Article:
3 Degrees, No Student Loans: How Skipping My Dream School Paid Off

Posted

college dream schoolAs a 19-year-old applying to colleges, I wanted nothing more than to branch out and try something completely new, something far away from my hometown in upstate New York.

On my first visit to Villanova University, outside of Philadelphia, I knew I had found my dream school.

It was late summer, and the spacious green lawns were spotted with college students having picnics, studying, playing music and tossing Frisbees—they seemed so happy and friendly!

Nestled in the suburbs, the school was a short commute away from the bustling city of Philadelphia, and I loved the idea of being so close to a major city after growing up in a relatively quiet town. As a bonus, there was a minimum three-hour buffer between said quiet hometown and the school of my dreams.

I wanted to become a nurse, and Villanova had a great nursing program. I also loved the social life. There was just something about it that made me feel like I belonged. After visiting Villanova, I didn’t visit any other schools—I had found my dream college.

So I submitted my application to Villanova, along with two in-state schools, at my parents’ insistence. (After all, they were going to foot the bill.) Any schools not within half-a-day’s driving distance were off the list. “Who is going to pay for your plane ticket to come home?” my dad asked. “Can you afford that on top of your education costs?” There he was again with that word: cost.

RELATED:  My Life Goal Is to Pay for My Daughter’s College

Months later I was elated to see the big envelope in the mailbox from my dream university and read the acceptance letter, but noticed that, for some reason, my parents weren’t as happy as I was. While I was imagining lying on the beautiful green lawns at Villanova studying with new college friends, they were thinking of their wallets.

So Long, Dream School: Why My Parents Said No

I was extremely fortunate in that my parents had planned for my college education from the day I was born. My father, an engineer, and my mother, a social worker, worked hard to save a little money every month after I was born, and they also socked away any birthday or holiday money from relatives. Today, the internet makes it a lot easier for parents to look up resources like index funds or 529s, but my parents met with a financial adviser early on for guidance and set up mutual funds as well as CDs for me and my younger sister.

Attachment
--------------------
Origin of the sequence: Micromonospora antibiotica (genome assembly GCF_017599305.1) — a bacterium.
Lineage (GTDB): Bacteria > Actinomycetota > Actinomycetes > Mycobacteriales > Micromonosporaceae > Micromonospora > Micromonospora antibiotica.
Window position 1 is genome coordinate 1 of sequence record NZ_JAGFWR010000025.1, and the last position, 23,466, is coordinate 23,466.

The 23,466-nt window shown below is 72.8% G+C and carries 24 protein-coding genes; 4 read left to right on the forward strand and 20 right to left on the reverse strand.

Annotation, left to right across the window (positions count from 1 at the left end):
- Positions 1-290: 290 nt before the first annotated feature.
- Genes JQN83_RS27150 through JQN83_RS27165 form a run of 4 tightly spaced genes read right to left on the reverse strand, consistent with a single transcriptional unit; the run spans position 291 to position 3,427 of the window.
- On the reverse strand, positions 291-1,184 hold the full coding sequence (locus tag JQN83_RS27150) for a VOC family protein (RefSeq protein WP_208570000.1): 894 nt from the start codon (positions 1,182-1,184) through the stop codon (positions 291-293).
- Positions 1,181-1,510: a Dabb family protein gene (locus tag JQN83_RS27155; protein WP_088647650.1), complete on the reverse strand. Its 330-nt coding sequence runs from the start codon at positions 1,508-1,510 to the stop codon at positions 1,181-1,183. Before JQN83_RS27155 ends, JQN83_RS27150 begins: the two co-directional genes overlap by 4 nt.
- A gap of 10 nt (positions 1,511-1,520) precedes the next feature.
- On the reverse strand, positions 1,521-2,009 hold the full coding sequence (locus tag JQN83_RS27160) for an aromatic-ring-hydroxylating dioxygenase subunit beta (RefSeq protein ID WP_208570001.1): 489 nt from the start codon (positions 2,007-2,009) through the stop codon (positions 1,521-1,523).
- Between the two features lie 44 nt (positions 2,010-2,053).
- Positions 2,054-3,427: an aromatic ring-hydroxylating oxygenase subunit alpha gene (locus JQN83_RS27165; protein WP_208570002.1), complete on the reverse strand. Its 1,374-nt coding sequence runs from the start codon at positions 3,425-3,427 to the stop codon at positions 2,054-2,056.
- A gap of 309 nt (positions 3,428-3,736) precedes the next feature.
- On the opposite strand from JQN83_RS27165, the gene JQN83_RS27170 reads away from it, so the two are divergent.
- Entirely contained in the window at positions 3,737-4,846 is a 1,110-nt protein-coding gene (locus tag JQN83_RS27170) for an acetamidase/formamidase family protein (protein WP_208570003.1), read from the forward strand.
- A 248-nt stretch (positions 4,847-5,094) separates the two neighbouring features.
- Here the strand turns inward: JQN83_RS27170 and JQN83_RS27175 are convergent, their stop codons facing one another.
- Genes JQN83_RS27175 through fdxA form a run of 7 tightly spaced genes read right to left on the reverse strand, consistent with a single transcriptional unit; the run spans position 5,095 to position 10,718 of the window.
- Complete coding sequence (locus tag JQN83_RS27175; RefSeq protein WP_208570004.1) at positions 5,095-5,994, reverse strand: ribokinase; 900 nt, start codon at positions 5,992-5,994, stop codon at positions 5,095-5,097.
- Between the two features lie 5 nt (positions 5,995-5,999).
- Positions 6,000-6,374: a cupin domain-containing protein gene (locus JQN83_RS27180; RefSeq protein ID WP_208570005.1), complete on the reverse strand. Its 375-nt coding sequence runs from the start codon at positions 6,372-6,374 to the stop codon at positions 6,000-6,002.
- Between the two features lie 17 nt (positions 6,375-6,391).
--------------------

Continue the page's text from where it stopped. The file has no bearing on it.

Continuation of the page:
“A few years later, my mom disclosed that telling me no to my undergrad dream was one of the hardest things she had done as a mother.”

At the same time, they pushed me to visit the guidance counselors’ office on a daily basis during my senior year to find every scholarship they had on file. I didn’t qualify for financial aid, but after winning a few merit scholarships, I left for college with an extra couple thousand dollars to help pay for books and other school supplies.

RELATED:  How I Did It: Applied for 100 College Scholarships

My parents, it turned out, were set on my attending a state university for the four years of my undergrad education, and they were happy when I was accepted to the two universities in my home state. Both were good colleges with excellent nursing programs—at about half the price of Villanova. In their ideal world, I would go to school only a couple miles from our house so I could live at home and not pay for living expenses or a food plan on campus. I was strongly against this plan. I wanted to get away from my hometown and couldn’t imagine spending another four years living with my parents in the same town, surrounded by the same people.

I begged my parents to let me go to the private school; I had worked so hard to get in and felt like it was the perfect fit. I could see myself living, studying and making new friends at my dream school but couldn’t picture myself at either of the in-state schools. When I pictured college, I pictured something different—and a school close to home was not different.

What did cost really matter? I thought. Taking out a student loan didn’t seem like a big issue to me … a lot of my friends were doing it for much more expensive schools than mine. What was the big deal?

  • E Veal

    I read the title of this article and thought “they did a story on me!” This is a great article.

  • LeAnn

    It is nice and all to have your parents pay for a degree – pleasant, really. It is important to learn at least by college the value of a practical financial decision. However, I think a deeper financial success story might have been one of the many students who make it through college debt-free on their own weekly work hours and savings, without educated parents with a pocketbook to guide them through.